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Illinois to ban texting while driving

  • Story Highlights
  • 16 other states, District of Columbia ban texting while driving
  • Studies say texting while driving increases risk of an accident or near accident
  • It is difficult to measure success of no-texting laws, experts say
  • Senators say they want federal ban on texting while driving
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(CNN) -- Illinois will become the 17th state on Thursday to ban texting while driving, a safety worry that has caught the attention of the federal government.

Texting poses a greater risk than talking or dialing while driving, a study says.

Texting poses a greater risk than talking or dialing while driving, a study says.

Gov. Pat Quinn will sign an amendment to the Illinois Vehicle Code that prohibits writing, sending or receiving text messages while driving, said the governor's spokeswoman, Marlena Jentz. The bill does make texting exceptions for drivers who pull over to text or shift their car into park or neutral to message while stopped in traffic.

Illinois will join a growing list of states looking to curb accidents linked to texting. Oregon and New Hampshire banned texting drivers in July, and Alaska, Arkansas, California, Colorado, Connecticut, Louisiana, Maryland, Minnesota, New Jersey, North Carolina, Tennessee, Utah, Virginia, Washington and the District of Columbia already have laws in place. Four U.S. senators announced their plan to push for a federal ban on July 29. U.S. Department of Transportation Secretary Ray LaHood said the Obama administration will convene a summit to discuss how it can end accidents caused by distracted drivers.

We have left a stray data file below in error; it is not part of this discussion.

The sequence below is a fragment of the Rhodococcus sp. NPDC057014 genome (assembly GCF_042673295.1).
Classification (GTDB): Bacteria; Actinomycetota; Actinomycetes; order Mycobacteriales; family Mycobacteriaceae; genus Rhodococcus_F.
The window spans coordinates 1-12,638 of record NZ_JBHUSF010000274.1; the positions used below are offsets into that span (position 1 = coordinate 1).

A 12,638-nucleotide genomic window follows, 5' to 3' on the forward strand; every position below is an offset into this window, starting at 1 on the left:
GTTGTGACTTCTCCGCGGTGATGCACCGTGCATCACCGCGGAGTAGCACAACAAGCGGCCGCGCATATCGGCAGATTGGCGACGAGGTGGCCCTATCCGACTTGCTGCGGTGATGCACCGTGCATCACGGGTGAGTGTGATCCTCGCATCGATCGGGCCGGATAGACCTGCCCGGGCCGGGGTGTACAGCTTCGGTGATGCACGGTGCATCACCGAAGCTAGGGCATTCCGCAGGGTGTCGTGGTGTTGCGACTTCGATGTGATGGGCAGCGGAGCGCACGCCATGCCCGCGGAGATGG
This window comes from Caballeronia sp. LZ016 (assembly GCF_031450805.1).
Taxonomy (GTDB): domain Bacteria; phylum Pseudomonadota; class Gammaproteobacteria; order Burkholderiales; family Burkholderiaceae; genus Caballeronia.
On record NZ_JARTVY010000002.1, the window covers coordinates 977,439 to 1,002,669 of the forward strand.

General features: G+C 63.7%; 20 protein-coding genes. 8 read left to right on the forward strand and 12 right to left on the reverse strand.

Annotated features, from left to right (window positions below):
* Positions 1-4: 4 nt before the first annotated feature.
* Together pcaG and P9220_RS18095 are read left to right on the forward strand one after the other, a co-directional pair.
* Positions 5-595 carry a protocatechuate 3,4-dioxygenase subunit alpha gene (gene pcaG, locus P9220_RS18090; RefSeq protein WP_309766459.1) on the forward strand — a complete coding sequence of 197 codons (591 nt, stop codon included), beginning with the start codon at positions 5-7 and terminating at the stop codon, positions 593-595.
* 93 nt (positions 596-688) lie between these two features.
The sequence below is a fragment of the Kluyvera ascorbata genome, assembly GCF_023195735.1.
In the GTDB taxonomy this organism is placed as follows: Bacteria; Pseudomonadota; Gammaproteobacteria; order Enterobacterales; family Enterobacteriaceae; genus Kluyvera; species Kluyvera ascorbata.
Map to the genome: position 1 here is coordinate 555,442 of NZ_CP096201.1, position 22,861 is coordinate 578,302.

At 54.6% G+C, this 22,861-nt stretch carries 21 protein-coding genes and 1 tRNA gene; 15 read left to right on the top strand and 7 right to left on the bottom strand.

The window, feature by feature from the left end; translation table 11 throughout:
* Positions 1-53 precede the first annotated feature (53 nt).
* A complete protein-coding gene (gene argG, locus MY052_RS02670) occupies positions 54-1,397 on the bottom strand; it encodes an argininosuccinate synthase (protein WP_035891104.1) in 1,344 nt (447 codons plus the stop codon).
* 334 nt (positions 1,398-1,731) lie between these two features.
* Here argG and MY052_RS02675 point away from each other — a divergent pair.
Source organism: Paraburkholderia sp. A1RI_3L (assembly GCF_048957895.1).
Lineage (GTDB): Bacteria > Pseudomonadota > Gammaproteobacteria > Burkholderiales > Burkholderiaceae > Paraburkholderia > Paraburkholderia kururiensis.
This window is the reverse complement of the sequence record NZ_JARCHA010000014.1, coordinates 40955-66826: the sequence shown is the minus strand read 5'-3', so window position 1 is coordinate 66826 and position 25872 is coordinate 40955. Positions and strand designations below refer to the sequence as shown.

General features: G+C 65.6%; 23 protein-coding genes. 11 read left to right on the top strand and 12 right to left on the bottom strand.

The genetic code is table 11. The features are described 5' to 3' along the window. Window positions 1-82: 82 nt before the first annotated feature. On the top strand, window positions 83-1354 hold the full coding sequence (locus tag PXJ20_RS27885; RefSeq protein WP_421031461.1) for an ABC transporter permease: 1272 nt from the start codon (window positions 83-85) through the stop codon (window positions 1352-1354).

Despite the ongoing efforts to address the dangers of texting while driving, studies have not shown whether the laws affect accident rates, said Jonathan Adkins, communications director at the Governor's Highway Safety Association.

The nonprofit association comprised of appointees from each state's governor's office has closely followed the texting while driving saga. But Adkins said that because of several factors that potentially play a role in an accident, to know whether texting caused an accident would require a subpoena or an admission by the driver.

In New York and New Jersey, the impact has been measured by an increase in driving tickets, but too few states track that data, Adkins said.

"With drunk driving it was important to pass tough laws, but the laws won't really have any effect unless they're enforced and the public knows about it and it's properly adjudicated," said Barbara Harsha the association executive director. "So passing a law isn't the solution, it's only part of it."

Studies have shown that those who text while driving have an exponentially greater risk of an accident or near accident.

A Virginia Tech Transportation Institute study found that truck drivers who texted while driving were 23 times more likely to crash or nearly get into wrecks than undistracted drivers.

Compared with dialing, talking, listening or reaching for an electronic device, texting posed the greatest accident risk, the study found -- most likely due to the almost five seconds researchers found the drivers' eyes were off the roadway while texting, said Rich Hanowski, the director of the Center for Truck and Bus Safety at the transportation institute.

The focus on texting while driving comes after a some high-profile accidents.

In September, a California commuter train engineer missed a stop signal while trading text messages with a friend, leading to a collision with a freight train that killed 25 people, according to federal investigators.

A mass-transit accident in Boston, Massachusetts, injured 62 people in May. The operator of a Massachusetts Bay Transportation Authority trolley was later charged with gross negligence after he admitted he had been texting seconds before the collision with another trolley, according to the Suffolk County district attorney and a National Transportation Safety Board official.

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